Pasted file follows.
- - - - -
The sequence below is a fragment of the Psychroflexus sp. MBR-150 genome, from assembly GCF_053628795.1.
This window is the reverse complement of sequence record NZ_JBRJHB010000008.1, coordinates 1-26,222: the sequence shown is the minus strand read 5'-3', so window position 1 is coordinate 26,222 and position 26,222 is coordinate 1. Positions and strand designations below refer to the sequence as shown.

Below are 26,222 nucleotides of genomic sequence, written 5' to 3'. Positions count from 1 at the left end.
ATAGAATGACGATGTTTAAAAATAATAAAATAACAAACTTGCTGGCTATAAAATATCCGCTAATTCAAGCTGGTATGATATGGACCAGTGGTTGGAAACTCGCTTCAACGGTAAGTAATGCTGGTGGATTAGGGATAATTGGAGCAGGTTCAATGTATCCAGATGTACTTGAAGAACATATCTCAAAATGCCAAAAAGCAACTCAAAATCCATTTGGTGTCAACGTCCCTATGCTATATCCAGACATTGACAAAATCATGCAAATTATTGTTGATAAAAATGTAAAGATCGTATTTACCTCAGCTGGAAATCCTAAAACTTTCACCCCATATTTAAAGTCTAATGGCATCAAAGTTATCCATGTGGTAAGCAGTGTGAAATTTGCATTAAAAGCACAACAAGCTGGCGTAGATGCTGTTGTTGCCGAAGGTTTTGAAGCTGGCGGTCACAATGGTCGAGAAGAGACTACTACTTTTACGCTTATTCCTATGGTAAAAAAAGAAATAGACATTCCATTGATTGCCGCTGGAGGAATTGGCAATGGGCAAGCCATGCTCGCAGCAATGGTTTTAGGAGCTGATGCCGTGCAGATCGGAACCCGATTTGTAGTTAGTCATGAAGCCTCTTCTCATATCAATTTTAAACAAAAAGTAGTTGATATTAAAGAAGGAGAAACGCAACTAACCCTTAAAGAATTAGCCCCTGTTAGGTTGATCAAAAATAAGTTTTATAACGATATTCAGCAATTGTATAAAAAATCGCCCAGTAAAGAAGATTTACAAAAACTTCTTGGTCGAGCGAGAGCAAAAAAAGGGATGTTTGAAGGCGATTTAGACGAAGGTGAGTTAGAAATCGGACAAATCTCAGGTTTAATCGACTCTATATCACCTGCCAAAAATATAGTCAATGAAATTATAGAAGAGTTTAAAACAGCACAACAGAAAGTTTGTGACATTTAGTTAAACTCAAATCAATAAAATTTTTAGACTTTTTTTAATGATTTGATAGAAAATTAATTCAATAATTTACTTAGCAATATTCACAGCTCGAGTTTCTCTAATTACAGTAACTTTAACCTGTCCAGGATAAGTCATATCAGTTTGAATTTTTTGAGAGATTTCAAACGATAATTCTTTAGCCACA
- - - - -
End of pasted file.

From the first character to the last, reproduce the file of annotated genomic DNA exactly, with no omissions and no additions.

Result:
The sequence below is a fragment of the Psychroflexus sp. MBR-150 genome, from assembly GCF_053628795.1.
This window is the reverse complement of sequence record NZ_JBRJHB010000008.1, coordinates 1-26,222: the sequence shown is the minus strand read 5'-3', so window position 1 is coordinate 26,222 and position 26,222 is coordinate 1. Positions and strand designations below refer to the sequence as shown.

Below are 26,222 nucleotides of genomic sequence, written 5' to 3'. Positions count from 1 at the left end.
ATAGAATGACGATGTTTAAAAATAATAAAATAACAAACTTGCTGGCTATAAAATATCCGCTAATTCAAGCTGGTATGATATGGACCAGTGGTTGGAAACTCGCTTCAACGGTAAGTAATGCTGGTGGATTAGGGATAATTGGAGCAGGTTCAATGTATCCAGATGTACTTGAAGAACATATCTCAAAATGCCAAAAAGCAACTCAAAATCCATTTGGTGTCAACGTCCCTATGCTATATCCAGACATTGACAAAATCATGCAAATTATTGTTGATAAAAATGTAAAGATCGTATTTACCTCAGCTGGAAATCCTAAAACTTTCACCCCATATTTAAAGTCTAATGGCATCAAAGTTATCCATGTGGTAAGCAGTGTGAAATTTGCATTAAAAGCACAACAAGCTGGCGTAGATGCTGTTGTTGCCGAAGGTTTTGAAGCTGGCGGTCACAATGGTCGAGAAGAGACTACTACTTTTACGCTTATTCCTATGGTAAAAAAAGAAATAGACATTCCATTGATTGCCGCTGGAGGAATTGGCAATGGGCAAGCCATGCTCGCAGCAATGGTTTTAGGAGCTGATGCCGTGCAGATCGGAACCCGATTTGTAGTTAGTCATGAAGCCTCTTCTCATATCAATTTTAAACAAAAAGTAGTTGATATTAAAGAAGGAGAAACGCAACTAACCCTTAAAGAATTAGCCCCTGTTAGGTTGATCAAAAATAAGTTTTATAACGATATTCAGCAATTGTATAAAAAATCGCCCAGTAAAGAAGATTTACAAAAACTTCTTGGTCGAGCGAGAGCAAAAAAAGGGATGTTTGAAGGCGATTTAGACGAAGGTGAGTTAGAAATCGGACAAATCTCAGGTTTAATCGACTCTATATCACCTGCCAAAAATATAGTCAATGAAATTATAGAAGAGTTTAAAACAGCACAACAGAAAGTTTGTGACATTTAGTTAAACTCAAATCAATAAAATTTTTAGACTTTTTTTAATGATTTGATAGAAAATTAATTCAATAATTTACTTAGCAATATTCACAGCTCGAGTTTCTCTAATTACAGTAACTTTAACCTGTCCAGGATAAGTCATATCAGTTTGAATTTTTTGAGAGATTTCAAACGATAATTCTTTAGCCACA